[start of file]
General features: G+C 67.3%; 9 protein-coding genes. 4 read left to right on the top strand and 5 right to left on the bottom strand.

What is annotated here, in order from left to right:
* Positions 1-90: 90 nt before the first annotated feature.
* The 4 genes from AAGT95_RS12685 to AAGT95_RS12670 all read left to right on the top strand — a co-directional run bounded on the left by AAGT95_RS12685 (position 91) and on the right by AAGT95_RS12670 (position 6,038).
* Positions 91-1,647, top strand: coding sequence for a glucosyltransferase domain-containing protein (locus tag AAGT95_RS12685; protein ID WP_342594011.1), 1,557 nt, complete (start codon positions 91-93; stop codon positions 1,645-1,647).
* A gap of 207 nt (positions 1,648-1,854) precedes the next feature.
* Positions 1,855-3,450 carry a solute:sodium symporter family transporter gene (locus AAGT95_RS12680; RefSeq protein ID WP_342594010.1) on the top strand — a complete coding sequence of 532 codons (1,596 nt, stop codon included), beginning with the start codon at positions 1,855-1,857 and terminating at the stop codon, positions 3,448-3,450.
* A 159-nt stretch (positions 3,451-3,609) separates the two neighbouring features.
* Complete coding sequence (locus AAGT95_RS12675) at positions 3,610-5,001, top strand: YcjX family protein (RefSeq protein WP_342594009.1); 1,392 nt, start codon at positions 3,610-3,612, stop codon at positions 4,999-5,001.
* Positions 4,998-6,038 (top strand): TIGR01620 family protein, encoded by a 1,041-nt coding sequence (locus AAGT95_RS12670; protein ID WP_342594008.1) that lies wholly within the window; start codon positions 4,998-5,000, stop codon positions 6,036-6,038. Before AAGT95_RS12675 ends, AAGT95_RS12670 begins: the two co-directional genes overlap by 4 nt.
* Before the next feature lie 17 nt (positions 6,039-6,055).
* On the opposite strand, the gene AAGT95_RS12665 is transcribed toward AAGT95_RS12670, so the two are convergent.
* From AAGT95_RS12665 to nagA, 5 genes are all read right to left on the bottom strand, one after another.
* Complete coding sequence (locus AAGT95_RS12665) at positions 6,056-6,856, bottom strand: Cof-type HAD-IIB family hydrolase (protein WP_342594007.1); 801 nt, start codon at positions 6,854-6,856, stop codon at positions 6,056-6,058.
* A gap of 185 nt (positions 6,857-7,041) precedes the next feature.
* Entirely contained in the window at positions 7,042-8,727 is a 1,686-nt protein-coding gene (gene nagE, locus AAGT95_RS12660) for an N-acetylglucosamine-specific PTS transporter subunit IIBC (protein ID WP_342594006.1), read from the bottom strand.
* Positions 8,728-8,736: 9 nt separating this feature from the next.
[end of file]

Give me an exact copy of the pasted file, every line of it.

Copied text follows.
General features: G+C 67.3%; 9 protein-coding genes. 4 read left to right on the top strand and 5 right to left on the bottom strand.

What is annotated here, in order from left to right:
* Positions 1-90: 90 nt before the first annotated feature.
* The 4 genes from AAGT95_RS12685 to AAGT95_RS12670 all read left to right on the top strand — a co-directional run bounded on the left by AAGT95_RS12685 (position 91) and on the right by AAGT95_RS12670 (position 6,038).
* Positions 91-1,647, top strand: coding sequence for a glucosyltransferase domain-containing protein (locus tag AAGT95_RS12685; protein ID WP_342594011.1), 1,557 nt, complete (start codon positions 91-93; stop codon positions 1,645-1,647).
* A gap of 207 nt (positions 1,648-1,854) precedes the next feature.
* Positions 1,855-3,450 carry a solute:sodium symporter family transporter gene (locus AAGT95_RS12680; RefSeq protein ID WP_342594010.1) on the top strand — a complete coding sequence of 532 codons (1,596 nt, stop codon included), beginning with the start codon at positions 1,855-1,857 and terminating at the stop codon, positions 3,448-3,450.
* A 159-nt stretch (positions 3,451-3,609) separates the two neighbouring features.
* Complete coding sequence (locus AAGT95_RS12675) at positions 3,610-5,001, top strand: YcjX family protein (RefSeq protein WP_342594009.1); 1,392 nt, start codon at positions 3,610-3,612, stop codon at positions 4,999-5,001.
* Positions 4,998-6,038 (top strand): TIGR01620 family protein, encoded by a 1,041-nt coding sequence (locus AAGT95_RS12670; protein ID WP_342594008.1) that lies wholly within the window; start codon positions 4,998-5,000, stop codon positions 6,036-6,038. Before AAGT95_RS12675 ends, AAGT95_RS12670 begins: the two co-directional genes overlap by 4 nt.
* Before the next feature lie 17 nt (positions 6,039-6,055).
* On the opposite strand, the gene AAGT95_RS12665 is transcribed toward AAGT95_RS12670, so the two are convergent.
* From AAGT95_RS12665 to nagA, 5 genes are all read right to left on the bottom strand, one after another.
* Complete coding sequence (locus AAGT95_RS12665) at positions 6,056-6,856, bottom strand: Cof-type HAD-IIB family hydrolase (protein WP_342594007.1); 801 nt, start codon at positions 6,854-6,856, stop codon at positions 6,056-6,058.
* A gap of 185 nt (positions 6,857-7,041) precedes the next feature.
* Entirely contained in the window at positions 7,042-8,727 is a 1,686-nt protein-coding gene (gene nagE, locus AAGT95_RS12660) for an N-acetylglucosamine-specific PTS transporter subunit IIBC (protein ID WP_342594006.1), read from the bottom strand.
* Positions 8,728-8,736: 9 nt separating this feature from the next.